In the span of just a few months last year, experts at Texas Children’s Pavilion for Women delivered two babies with extremely large and rare cervical teratomas. The cases represent a growing collaboration between Otolaryngology and the Fetal Center. They also demonstrate the high quality care and expertise Texas Children’s provides patients and families across the globe.
“We tend to take it for granted that a case like this just rolls through the door, and we are able to handle it,” Fetal Center Surgeon Dr. Timothy Lee said about the November 10, 2015, birth of Keisy Cruz Carbajal. “It’s a testament to Texas Children’s and the Fetal Center that we have this team of experts – from the ultrasound technician to the MFM to the radiologists, surgeons and pediatric and adult anesthesiologists – assembled and ready to deploy at any given moment.”
Otolaryngologist Dr. Binoy Chandy agreed and said, “It’s so beneficial to have the exact right type of specialist on hand not just for the delivery, but for the earliest stages of planning and the follow-up care as well.”
The cases of Arya Hill and Keisy are outlined below and have inspired other families like themselves to come to Texas Children’s for medical care.
At 28 weeks, Maggie Dozler went into early labor due to a build-up of amniotic fluid. She was referred to Texas Children’s Pavilion for Women, where Arya’s teratoma was diagnosed. A multidisciplinary team of experts from Texas Children’s Fetal Center monitored mother and baby closely for the next two months. At 36 weeks, on August 12, 2015, Arya was born with a 180 g tumor blocking her airway internally and protruding from her mouth and nose. A medical team delivered Arya via an EXIT procedure, a cesarean section that leaves the placenta and umbilical cord intact, buying time before the baby has to breathe on its own.
Fetal Center Co-Director Dr. Darrell Cass and Chandy led the procedure, examining the mass, attempting to intubate, and eventually performing a tracheostomy on an airway approximately 3.5 mm wide. Arya was sedated and stabilized while the surgical team planned their approach. When they went in to remove the tumor 16 days later, they found that it was attached to Arya in just one small spot in her throat.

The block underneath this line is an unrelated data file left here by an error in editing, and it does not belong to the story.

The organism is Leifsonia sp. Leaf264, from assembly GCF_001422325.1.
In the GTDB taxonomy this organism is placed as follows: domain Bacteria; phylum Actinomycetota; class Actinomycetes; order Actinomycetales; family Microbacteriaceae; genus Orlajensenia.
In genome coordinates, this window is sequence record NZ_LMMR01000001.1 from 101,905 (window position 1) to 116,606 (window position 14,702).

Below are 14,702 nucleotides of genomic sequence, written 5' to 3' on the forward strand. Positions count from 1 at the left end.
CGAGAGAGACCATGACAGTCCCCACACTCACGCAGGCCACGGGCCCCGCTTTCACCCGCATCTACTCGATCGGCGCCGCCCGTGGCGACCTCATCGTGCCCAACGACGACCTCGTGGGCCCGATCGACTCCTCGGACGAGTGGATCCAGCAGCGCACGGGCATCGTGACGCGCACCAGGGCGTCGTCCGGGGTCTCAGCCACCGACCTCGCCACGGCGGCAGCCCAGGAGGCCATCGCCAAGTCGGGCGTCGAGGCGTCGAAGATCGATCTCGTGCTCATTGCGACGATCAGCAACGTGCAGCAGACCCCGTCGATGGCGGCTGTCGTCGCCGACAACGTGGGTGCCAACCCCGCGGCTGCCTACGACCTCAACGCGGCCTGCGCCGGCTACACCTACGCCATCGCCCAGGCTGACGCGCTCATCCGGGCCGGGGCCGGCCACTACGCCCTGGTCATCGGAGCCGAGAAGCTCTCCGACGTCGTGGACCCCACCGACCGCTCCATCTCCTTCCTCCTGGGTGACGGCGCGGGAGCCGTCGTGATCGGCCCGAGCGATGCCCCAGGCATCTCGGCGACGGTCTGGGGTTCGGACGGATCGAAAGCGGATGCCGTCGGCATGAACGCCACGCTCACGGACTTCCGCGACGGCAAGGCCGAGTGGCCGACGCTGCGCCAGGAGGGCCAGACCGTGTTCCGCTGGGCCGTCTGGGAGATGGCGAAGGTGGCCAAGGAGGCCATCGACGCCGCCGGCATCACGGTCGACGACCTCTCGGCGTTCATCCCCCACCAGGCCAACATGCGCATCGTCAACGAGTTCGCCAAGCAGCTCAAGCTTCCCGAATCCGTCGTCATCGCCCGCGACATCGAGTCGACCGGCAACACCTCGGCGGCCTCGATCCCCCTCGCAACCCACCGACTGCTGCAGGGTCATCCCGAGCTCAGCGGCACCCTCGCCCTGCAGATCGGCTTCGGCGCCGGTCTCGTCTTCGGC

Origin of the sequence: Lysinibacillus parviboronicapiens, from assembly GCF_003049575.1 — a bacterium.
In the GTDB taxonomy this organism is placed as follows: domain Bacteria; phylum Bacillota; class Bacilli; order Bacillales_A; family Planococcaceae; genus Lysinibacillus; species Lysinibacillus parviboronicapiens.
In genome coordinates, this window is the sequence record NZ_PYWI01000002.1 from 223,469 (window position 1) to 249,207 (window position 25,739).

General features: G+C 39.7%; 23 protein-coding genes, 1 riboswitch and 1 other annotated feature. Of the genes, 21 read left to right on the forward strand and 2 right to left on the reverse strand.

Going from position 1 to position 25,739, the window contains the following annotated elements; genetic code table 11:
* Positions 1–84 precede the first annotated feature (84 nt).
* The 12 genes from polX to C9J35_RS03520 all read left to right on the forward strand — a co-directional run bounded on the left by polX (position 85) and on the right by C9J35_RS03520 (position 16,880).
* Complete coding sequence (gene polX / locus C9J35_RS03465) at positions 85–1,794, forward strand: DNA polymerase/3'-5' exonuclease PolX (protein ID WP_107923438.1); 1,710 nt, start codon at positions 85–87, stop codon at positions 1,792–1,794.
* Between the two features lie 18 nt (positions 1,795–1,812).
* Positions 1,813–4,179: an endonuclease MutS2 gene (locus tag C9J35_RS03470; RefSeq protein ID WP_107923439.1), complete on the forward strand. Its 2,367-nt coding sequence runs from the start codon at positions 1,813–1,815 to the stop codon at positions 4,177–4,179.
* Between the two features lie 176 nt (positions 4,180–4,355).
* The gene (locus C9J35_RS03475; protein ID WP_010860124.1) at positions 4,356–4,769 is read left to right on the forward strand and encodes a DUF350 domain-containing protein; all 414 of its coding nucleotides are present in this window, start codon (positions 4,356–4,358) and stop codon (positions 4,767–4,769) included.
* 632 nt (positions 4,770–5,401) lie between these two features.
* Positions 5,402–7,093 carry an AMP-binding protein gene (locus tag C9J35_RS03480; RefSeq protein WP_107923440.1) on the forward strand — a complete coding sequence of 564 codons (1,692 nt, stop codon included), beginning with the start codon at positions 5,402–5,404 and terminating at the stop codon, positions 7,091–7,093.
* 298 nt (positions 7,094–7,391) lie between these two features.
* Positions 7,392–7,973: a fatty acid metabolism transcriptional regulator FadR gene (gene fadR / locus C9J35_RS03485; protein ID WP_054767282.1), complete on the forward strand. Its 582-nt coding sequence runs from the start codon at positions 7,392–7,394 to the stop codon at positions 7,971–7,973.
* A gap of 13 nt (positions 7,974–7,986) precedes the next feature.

Chandy was able to remove it entirely by endoscope, avoiding external scars. Since then, Arya has recovered almost fully without any additional surgeries or procedures. Her nostrils and lips, once badly misshapen and unable to close, have reverted to normal shape. Arya is being transitioned off her tracheostomy and is working on swallowing normally and transitioning off her g-tube.
Shortly after Arya was discharged, the Fetal Center team received a referral for an even larger and rarer type of teratoma. Yesenia Carbajal was 32 weeks along when her daughter Keisy was diagnosed with a cervical “fetus in fetu” teratoma, a condition so rare that only four cases have been identified in medical literature. Maternal fetal medicine specialist Dr. Jimmy Espinoza performed an immediate amnio reduction to stop her from going into labor. Lee was called in to lead the case, and he called in otolaryngologist Dr. Deepak Mehta.
As it turned out, they did not need to deploy right away. Carbajal was able to make it to her scheduled EXIT procedure at 36 weeks, giving Keisy important time for her lungs to develop. During the delivery, Mehta was able to locate Keisy’s tiny airway, avoiding the need for a tracheostomy. Keisy was intubated and sedated for a week while the surgical team carefully studied the teratoma that was attached to the inside and outside of Keisy’s throat and mouth. Composed of different types of tissue, bone and body parts, teratomas of the head and neck are rarer than sacrococcygeal teratomas located near a baby’s tailbone, and removing them is considerably more complex.
“You can’t just go in and remove the tumor right away,” Mehta said. “You need to know exactly where it is and where all the other important structures are, because a teratoma like this moves everything around. You have to make sure there aren’t any surprise elements.”
Keisy’s teratoma went from the base of her throat to the base of her skull, coming through the floor of her mouth and wrapping precariously around her carotid artery. On November 17, Mehta and Lee successfully removed it in a three and a half hour procedure. There was no way to avoid making an incision in Keisy’s throat, but all important structures were preserved and blood loss was minimal. Before closing, Mehta was able to repair the defect in Keisy’s mouth and throat. Today, she is doing extremely well. As was expected, she had difficulty swallowing and feeding and needed a g-tube, but she is in therapy to improve her swallowing and is expected to make a full recovery soon.
“This is a great example of where medicine is heading, and that’s using everyone’s individual expertise, but ultimately working as a unified team,” Mehta said. “This is not something we were able to do because we’ve got one amazing surgeon,” echoed Lee. “It’s a full integrated system of care that has to work in concert.”